Time Together

As they have spent time together, Moore has also enjoyed getting to know Charlie and his personality. “Charlie is such a funny dog,” she explains. “I am used to owning bigger breeds who are not as energetic as Charlie is. He always has to be near me and his favorite spot to sleep is on the ottoman in my living room. Unlike my dogs, Charlie would prefer to stay outside than inside. His favorite treat is wet dog food! He is definitely getting spoiled at my house.”

And for now, it looks like Charlie might enjoy getting spoiled just a bit longer. Moore explains that while Charlie’s human has since been discharged, they still need a little bit more time before they can be reunited. Moore explains that they are trying to get a vehicle for air conditioning during the summer heat and asked that Moore keep Charlie until then. However, it’s clear that Charlie’s human misses him very much. 

“They call every few days to check on Charlie so I know they will take him back when their situation is better,” says Moore. “I actually met up with them a few days ago so they could see Charlie and they were both so happy.”

Moore is looking forward to Charlie and his human reuniting, but she also tells Nurse.org that if for some reason, Charlie’s owner cannot take Charlie back in, she is committed to offering a long-term solution and would happily keep him permanently. “Charlie is so well-behaved and full of love,” she states simply. 

Moore has been sharing “pupdates” about Charlie and she has seen many fellow nurses become engaged in their journey. “I think this post resonated with so many other nurses because they understand how difficult this problem is to watch,” she notes. “We often see individuals who are homeless who leave AMA because they are unable to keep their animal with them. In special circumstances, some patients can keep their animals and the nurses are the ones taking them outside and making sure they eat. We all hurt for our patients so of course, we will do what we can to make them happier, and having a pet included is just an added plus.”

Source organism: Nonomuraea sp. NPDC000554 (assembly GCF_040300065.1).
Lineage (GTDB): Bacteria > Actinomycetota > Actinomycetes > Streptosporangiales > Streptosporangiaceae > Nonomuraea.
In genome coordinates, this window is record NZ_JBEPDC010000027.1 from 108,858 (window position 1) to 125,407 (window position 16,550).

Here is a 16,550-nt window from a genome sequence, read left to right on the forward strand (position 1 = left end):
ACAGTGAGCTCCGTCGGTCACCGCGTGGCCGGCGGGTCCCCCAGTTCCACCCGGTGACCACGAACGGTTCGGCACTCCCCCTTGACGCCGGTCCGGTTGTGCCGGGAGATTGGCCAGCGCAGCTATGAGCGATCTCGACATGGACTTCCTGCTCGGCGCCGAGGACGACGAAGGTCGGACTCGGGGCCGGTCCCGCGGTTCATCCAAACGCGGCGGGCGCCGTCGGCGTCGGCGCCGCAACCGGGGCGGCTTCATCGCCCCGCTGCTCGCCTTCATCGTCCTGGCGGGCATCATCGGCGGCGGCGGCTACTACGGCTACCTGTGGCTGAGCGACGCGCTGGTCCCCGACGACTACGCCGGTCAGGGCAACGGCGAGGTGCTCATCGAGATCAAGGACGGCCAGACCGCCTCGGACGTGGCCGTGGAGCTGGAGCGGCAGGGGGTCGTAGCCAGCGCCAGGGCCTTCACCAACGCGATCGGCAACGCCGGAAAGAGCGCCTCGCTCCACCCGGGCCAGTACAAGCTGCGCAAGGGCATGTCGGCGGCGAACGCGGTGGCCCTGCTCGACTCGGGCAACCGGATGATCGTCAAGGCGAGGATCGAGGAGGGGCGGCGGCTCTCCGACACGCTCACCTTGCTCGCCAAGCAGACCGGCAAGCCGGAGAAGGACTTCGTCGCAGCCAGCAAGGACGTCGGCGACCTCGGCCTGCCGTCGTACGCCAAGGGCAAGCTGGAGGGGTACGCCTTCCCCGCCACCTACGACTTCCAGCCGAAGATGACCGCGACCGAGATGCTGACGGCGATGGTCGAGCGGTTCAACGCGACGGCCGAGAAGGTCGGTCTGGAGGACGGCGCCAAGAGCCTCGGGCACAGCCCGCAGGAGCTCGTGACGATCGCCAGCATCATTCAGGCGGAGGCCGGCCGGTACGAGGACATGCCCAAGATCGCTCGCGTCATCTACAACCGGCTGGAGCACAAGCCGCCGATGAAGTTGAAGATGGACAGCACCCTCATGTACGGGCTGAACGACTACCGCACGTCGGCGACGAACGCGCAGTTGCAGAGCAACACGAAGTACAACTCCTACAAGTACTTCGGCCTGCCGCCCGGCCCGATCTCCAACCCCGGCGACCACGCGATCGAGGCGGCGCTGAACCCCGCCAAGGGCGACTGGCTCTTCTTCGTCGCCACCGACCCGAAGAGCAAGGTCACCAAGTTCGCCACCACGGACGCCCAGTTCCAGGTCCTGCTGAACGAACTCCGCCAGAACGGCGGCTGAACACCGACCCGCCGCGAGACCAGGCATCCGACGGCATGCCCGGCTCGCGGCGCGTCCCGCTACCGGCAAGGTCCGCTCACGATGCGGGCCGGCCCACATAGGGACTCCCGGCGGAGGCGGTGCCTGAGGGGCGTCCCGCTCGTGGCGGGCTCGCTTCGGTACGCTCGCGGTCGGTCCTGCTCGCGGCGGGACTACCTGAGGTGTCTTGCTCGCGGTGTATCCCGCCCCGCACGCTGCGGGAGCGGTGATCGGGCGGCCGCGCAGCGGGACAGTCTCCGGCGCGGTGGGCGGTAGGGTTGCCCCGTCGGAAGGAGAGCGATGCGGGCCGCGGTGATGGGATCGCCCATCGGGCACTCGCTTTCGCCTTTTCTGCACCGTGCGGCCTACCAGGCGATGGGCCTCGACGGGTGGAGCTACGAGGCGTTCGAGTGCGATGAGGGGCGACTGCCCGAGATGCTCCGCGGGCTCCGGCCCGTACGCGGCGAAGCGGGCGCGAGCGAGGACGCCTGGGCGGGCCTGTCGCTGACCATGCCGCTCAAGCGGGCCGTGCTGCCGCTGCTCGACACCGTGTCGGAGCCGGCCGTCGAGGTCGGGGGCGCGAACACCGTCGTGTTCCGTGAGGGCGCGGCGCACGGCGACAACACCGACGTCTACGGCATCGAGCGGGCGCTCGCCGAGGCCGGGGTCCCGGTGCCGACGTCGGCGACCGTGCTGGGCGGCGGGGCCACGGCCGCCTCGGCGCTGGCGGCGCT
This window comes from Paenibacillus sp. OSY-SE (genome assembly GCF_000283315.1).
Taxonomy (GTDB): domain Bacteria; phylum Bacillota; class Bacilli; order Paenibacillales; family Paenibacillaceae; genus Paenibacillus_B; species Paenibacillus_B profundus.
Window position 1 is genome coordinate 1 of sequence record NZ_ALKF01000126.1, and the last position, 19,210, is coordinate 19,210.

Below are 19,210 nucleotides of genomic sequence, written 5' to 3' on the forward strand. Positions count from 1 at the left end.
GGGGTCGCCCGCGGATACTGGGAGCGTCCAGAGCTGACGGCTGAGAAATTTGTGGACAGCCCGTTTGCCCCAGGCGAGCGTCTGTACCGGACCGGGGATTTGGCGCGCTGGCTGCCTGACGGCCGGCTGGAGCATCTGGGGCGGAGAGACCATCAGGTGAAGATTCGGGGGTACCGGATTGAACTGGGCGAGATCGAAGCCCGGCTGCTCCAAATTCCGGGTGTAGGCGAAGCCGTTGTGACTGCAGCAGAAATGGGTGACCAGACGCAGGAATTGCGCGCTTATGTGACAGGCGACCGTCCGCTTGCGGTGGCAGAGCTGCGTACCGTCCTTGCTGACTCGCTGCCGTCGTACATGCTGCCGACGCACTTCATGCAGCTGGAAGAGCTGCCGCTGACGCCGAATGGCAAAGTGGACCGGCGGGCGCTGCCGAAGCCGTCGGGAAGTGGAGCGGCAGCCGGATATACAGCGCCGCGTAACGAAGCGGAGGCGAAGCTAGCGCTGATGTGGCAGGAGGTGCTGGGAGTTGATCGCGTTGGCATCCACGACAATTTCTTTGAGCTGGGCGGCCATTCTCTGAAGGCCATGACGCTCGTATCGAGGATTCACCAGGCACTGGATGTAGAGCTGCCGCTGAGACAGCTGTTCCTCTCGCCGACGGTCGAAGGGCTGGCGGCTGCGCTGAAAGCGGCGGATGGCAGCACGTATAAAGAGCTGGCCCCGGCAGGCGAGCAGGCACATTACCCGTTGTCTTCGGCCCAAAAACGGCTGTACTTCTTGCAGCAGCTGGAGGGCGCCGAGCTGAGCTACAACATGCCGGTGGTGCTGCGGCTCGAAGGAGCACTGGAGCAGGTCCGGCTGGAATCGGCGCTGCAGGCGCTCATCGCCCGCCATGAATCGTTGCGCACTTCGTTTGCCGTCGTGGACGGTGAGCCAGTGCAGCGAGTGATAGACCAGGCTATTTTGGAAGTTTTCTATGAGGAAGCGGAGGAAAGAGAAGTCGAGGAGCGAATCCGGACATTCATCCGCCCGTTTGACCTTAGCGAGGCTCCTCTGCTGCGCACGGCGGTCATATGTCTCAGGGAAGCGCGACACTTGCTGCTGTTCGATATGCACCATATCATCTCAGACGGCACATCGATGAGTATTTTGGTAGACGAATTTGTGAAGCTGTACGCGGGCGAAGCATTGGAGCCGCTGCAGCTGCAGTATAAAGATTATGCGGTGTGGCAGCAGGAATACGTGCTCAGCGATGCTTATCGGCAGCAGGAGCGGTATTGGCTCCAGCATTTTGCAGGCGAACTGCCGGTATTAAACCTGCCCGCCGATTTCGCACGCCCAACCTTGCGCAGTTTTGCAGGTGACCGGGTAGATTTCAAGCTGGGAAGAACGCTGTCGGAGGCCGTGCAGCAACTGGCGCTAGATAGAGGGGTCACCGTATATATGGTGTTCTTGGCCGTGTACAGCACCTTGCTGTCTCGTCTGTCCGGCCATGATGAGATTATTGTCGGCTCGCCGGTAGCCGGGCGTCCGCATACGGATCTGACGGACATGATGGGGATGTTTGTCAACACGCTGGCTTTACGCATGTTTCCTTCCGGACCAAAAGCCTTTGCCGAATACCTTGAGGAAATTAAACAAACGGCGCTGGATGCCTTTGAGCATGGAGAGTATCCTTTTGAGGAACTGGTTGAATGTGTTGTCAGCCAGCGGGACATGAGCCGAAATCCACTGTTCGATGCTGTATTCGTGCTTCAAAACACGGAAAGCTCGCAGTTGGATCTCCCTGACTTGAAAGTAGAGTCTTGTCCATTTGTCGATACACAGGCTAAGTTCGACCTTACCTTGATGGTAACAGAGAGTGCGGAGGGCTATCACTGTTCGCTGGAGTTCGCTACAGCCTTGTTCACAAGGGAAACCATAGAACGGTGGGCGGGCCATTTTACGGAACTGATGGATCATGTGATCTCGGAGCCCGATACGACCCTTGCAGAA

She also adds that seeing how many other nurses resonated with her post warmed her heart. She pointed out that many people tend to have unkind opinions of individuals who are experiencing homelessness having pets. They might express comments such as how it’s “selfish” of the human or feeling “bad” for the animal. 

“All humans need companions, regardless of your socioeconomic status,” says Moore. “Nurses witness first-hand how above and beyond individuals who are homeless for their animals, and it is amazing. I try to always carry cat/dog food and some collapsible bowls in my trunk to give any time I see individuals who are experiencing homelessness with animals. Instead of judging and making preconceived notions, we should be loving this population and helping in any way we can.”

And in the meantime, there is no reason to worry about Charlie, because he is doing just fine. 

“He is the king of the house–what Charlie says, goes,” Moore laughs. “He loves to receive love, nap, and eat. He is such a happy dog and I absolutely adore him.”